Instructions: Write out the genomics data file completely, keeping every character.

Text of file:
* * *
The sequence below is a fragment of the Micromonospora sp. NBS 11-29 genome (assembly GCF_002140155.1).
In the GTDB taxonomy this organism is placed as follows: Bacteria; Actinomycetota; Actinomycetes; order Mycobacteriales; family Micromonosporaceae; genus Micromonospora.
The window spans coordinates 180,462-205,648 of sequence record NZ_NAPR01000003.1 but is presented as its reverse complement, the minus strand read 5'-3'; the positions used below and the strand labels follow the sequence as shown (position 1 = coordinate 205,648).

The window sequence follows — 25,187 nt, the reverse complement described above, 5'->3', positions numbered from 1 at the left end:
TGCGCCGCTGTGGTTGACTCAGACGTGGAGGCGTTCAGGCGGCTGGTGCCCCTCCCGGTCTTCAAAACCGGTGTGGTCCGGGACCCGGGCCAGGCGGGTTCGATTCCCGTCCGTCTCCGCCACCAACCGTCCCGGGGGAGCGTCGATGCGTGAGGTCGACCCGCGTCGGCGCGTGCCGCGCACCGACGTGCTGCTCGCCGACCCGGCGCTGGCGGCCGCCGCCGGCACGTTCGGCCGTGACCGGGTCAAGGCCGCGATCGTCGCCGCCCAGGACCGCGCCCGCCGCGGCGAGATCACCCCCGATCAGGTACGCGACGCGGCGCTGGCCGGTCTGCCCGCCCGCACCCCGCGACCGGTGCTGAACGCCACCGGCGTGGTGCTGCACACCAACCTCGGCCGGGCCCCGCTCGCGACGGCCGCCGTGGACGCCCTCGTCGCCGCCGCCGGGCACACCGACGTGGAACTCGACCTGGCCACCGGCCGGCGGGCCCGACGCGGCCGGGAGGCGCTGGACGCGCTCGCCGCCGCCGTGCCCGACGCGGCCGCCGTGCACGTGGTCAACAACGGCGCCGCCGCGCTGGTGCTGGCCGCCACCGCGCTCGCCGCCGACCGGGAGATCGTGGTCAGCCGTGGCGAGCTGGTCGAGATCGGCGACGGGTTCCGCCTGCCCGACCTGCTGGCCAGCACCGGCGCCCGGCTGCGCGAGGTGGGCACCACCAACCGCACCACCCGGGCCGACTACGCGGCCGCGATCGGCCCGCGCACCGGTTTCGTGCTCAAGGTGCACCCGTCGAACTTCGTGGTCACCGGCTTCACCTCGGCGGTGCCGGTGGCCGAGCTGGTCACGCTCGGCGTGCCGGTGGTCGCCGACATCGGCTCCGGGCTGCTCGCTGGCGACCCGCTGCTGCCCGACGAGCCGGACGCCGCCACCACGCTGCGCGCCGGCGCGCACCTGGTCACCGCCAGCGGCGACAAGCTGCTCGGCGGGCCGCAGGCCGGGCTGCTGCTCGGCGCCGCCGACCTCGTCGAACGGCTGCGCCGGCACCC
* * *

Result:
The sequence below is a fragment of the Micromonospora sp. NBS 11-29 genome (assembly GCF_002140155.1).
In the GTDB taxonomy this organism is placed as follows: Bacteria; Actinomycetota; Actinomycetes; order Mycobacteriales; family Micromonosporaceae; genus Micromonospora.
The window spans coordinates 180,462-205,648 of sequence record NZ_NAPR01000003.1 but is presented as its reverse complement, the minus strand read 5'-3'; the positions used below and the strand labels follow the sequence as shown (position 1 = coordinate 205,648).

The window sequence follows — 25,187 nt, the reverse complement described above, 5'->3', positions numbered from 1 at the left end:
TGCGCCGCTGTGGTTGACTCAGACGTGGAGGCGTTCAGGCGGCTGGTGCCCCTCCCGGTCTTCAAAACCGGTGTGGTCCGGGACCCGGGCCAGGCGGGTTCGATTCCCGTCCGTCTCCGCCACCAACCGTCCCGGGGGAGCGTCGATGCGTGAGGTCGACCCGCGTCGGCGCGTGCCGCGCACCGACGTGCTGCTCGCCGACCCGGCGCTGGCGGCCGCCGCCGGCACGTTCGGCCGTGACCGGGTCAAGGCCGCGATCGTCGCCGCCCAGGACCGCGCCCGCCGCGGCGAGATCACCCCCGATCAGGTACGCGACGCGGCGCTGGCCGGTCTGCCCGCCCGCACCCCGCGACCGGTGCTGAACGCCACCGGCGTGGTGCTGCACACCAACCTCGGCCGGGCCCCGCTCGCGACGGCCGCCGTGGACGCCCTCGTCGCCGCCGCCGGGCACACCGACGTGGAACTCGACCTGGCCACCGGCCGGCGGGCCCGACGCGGCCGGGAGGCGCTGGACGCGCTCGCCGCCGCCGTGCCCGACGCGGCCGCCGTGCACGTGGTCAACAACGGCGCCGCCGCGCTGGTGCTGGCCGCCACCGCGCTCGCCGCCGACCGGGAGATCGTGGTCAGCCGTGGCGAGCTGGTCGAGATCGGCGACGGGTTCCGCCTGCCCGACCTGCTGGCCAGCACCGGCGCCCGGCTGCGCGAGGTGGGCACCACCAACCGCACCACCCGGGCCGACTACGCGGCCGCGATCGGCCCGCGCACCGGTTTCGTGCTCAAGGTGCACCCGTCGAACTTCGTGGTCACCGGCTTCACCTCGGCGGTGCCGGTGGCCGAGCTGGTCACGCTCGGCGTGCCGGTGGTCGCCGACATCGGCTCCGGGCTGCTCGCTGGCGACCCGCTGCTGCCCGACGAGCCGGACGCCGCCACCACGCTGCGCGCCGGCGCGCACCTGGTCACCGCCAGCGGCGACAAGCTGCTCGGCGGGCCGCAGGCCGGGCTGCTGCTCGGCGCCGCCGACCTCGTCGAACGGCTGCGCCGGCACCC